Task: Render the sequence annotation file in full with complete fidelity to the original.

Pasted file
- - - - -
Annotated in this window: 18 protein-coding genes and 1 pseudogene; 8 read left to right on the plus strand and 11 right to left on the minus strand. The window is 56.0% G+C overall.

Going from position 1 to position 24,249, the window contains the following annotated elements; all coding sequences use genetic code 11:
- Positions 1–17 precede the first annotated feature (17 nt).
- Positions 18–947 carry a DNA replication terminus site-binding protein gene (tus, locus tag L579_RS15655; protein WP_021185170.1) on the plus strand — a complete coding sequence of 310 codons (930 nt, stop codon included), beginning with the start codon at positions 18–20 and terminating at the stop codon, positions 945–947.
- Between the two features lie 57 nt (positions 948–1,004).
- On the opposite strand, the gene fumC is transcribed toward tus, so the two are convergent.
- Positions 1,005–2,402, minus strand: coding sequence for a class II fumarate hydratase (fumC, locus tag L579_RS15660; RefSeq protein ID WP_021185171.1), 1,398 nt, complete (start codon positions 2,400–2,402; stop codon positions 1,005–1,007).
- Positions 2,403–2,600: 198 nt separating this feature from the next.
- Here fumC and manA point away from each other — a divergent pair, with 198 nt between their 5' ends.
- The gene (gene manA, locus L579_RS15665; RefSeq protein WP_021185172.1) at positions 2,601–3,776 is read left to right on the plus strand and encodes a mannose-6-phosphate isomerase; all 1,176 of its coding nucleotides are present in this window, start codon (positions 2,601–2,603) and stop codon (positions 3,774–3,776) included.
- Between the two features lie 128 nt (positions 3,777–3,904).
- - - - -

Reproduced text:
Annotated in this window: 18 protein-coding genes and 1 pseudogene; 8 read left to right on the plus strand and 11 right to left on the minus strand. The window is 56.0% G+C overall.

Going from position 1 to position 24,249, the window contains the following annotated elements; all coding sequences use genetic code 11:
- Positions 1–17 precede the first annotated feature (17 nt).
- Positions 18–947 carry a DNA replication terminus site-binding protein gene (tus, locus tag L579_RS15655; protein WP_021185170.1) on the plus strand — a complete coding sequence of 310 codons (930 nt, stop codon included), beginning with the start codon at positions 18–20 and terminating at the stop codon, positions 945–947.
- Between the two features lie 57 nt (positions 948–1,004).
- On the opposite strand, the gene fumC is transcribed toward tus, so the two are convergent.
- Positions 1,005–2,402, minus strand: coding sequence for a class II fumarate hydratase (fumC, locus tag L579_RS15660; RefSeq protein ID WP_021185171.1), 1,398 nt, complete (start codon positions 2,400–2,402; stop codon positions 1,005–1,007).
- Positions 2,403–2,600: 198 nt separating this feature from the next.
- Here fumC and manA point away from each other — a divergent pair, with 198 nt between their 5' ends.
- The gene (gene manA, locus L579_RS15665; RefSeq protein WP_021185172.1) at positions 2,601–3,776 is read left to right on the plus strand and encodes a mannose-6-phosphate isomerase; all 1,176 of its coding nucleotides are present in this window, start codon (positions 2,601–2,603) and stop codon (positions 3,774–3,776) included.
- Between the two features lie 128 nt (positions 3,777–3,904).